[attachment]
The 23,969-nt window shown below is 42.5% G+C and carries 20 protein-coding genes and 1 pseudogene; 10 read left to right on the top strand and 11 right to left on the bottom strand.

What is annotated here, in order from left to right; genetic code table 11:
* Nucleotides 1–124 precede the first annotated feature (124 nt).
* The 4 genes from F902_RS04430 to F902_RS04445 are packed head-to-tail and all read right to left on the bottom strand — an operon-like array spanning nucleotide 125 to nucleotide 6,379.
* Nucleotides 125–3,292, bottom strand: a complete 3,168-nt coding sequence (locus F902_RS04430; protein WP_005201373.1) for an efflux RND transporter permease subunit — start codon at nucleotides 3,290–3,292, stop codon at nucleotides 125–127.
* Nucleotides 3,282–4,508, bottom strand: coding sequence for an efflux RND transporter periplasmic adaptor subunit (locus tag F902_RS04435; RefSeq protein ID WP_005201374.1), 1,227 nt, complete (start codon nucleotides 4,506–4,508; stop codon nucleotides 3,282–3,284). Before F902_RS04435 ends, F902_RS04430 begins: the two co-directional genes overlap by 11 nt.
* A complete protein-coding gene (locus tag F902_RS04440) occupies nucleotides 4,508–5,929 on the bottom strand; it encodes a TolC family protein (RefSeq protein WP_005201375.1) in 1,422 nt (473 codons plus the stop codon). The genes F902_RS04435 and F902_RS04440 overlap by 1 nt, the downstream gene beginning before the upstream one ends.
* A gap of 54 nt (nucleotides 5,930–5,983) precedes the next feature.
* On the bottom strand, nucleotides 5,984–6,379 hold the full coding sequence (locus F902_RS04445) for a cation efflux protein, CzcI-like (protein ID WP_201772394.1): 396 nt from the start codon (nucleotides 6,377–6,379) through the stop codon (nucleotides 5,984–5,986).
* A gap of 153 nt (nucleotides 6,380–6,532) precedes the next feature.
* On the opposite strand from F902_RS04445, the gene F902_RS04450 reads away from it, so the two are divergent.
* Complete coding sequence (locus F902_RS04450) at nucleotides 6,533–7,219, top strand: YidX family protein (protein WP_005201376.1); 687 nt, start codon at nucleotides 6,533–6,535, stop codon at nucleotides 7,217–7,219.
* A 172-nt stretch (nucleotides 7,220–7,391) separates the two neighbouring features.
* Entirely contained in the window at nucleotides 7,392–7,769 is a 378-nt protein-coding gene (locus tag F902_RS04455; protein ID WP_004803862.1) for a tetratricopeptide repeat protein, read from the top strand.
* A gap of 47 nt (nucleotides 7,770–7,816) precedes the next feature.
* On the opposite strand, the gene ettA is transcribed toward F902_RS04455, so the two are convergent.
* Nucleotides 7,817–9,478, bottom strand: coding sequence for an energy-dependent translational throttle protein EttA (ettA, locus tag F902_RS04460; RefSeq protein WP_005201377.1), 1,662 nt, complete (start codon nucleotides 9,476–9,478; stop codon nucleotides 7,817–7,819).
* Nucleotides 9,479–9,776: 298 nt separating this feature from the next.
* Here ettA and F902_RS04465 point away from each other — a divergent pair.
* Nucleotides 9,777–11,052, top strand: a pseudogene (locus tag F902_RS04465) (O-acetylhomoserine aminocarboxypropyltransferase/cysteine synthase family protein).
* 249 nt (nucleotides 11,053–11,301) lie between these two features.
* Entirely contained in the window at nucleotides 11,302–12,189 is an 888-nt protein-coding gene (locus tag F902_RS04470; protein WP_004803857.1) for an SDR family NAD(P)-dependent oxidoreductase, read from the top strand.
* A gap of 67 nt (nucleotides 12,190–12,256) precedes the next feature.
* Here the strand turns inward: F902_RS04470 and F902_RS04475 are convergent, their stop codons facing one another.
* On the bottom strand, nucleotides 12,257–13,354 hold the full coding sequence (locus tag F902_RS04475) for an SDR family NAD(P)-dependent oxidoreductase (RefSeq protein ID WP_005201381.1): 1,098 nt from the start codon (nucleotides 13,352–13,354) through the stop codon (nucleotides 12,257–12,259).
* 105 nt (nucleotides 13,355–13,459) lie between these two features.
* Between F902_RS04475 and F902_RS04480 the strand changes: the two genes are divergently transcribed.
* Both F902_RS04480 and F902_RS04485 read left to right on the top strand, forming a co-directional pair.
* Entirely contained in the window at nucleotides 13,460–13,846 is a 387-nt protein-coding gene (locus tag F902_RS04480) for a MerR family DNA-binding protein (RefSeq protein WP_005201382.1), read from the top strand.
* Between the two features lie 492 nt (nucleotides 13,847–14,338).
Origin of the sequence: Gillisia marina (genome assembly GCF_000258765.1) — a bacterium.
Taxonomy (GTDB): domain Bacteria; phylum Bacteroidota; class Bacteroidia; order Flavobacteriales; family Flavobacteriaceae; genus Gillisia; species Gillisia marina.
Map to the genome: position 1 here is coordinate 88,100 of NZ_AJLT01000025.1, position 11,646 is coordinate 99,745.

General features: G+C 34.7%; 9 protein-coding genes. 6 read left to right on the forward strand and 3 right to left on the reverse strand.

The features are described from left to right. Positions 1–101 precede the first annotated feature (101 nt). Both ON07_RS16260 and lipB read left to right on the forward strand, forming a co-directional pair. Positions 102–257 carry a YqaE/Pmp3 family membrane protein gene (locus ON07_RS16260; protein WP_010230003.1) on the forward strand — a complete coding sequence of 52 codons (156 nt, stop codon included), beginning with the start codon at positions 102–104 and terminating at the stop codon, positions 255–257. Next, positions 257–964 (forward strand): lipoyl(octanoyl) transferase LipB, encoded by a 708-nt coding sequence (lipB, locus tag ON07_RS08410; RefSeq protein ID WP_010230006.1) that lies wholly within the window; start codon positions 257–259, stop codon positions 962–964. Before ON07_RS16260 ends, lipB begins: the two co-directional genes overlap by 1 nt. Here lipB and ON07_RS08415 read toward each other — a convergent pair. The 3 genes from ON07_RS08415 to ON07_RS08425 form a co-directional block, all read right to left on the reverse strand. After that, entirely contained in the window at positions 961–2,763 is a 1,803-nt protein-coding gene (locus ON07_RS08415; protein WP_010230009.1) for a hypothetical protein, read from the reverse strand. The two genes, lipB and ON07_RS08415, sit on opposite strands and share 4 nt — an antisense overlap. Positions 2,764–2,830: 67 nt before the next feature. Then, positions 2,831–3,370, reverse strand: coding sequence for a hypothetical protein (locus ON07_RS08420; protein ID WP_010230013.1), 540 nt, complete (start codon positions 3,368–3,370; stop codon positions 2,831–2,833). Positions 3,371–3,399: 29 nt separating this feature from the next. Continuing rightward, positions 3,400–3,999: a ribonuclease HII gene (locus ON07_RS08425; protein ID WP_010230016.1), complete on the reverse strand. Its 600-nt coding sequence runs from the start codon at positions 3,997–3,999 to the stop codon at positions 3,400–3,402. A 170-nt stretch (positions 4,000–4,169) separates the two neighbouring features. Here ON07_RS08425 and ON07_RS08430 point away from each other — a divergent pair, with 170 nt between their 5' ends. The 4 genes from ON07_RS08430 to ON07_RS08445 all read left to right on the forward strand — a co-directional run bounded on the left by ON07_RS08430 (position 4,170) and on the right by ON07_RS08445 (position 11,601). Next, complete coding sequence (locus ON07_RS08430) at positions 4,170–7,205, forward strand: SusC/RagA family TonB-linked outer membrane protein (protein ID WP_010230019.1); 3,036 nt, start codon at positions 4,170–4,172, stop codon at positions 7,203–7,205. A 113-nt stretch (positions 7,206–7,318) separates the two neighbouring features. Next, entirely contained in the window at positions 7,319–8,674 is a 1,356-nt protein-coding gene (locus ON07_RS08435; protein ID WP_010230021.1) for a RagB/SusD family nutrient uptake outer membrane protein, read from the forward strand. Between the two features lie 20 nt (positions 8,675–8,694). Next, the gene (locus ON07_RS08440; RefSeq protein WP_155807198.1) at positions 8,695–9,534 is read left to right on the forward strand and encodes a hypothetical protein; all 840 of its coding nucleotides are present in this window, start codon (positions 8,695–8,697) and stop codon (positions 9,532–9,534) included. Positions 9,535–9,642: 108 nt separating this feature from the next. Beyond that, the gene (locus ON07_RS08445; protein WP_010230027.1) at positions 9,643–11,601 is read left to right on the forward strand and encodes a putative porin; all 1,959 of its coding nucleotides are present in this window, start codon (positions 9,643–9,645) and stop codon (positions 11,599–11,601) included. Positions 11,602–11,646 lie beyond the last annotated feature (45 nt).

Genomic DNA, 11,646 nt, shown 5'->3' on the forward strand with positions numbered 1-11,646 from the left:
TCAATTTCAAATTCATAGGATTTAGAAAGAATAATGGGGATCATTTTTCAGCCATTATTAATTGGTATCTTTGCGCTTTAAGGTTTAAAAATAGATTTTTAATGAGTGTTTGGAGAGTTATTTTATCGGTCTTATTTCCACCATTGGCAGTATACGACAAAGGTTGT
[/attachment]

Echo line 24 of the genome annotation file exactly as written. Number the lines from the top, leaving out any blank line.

* Here the strand turns inward: F902_RS04470 and F902_RS04475 are convergent, their stop codons facing one another.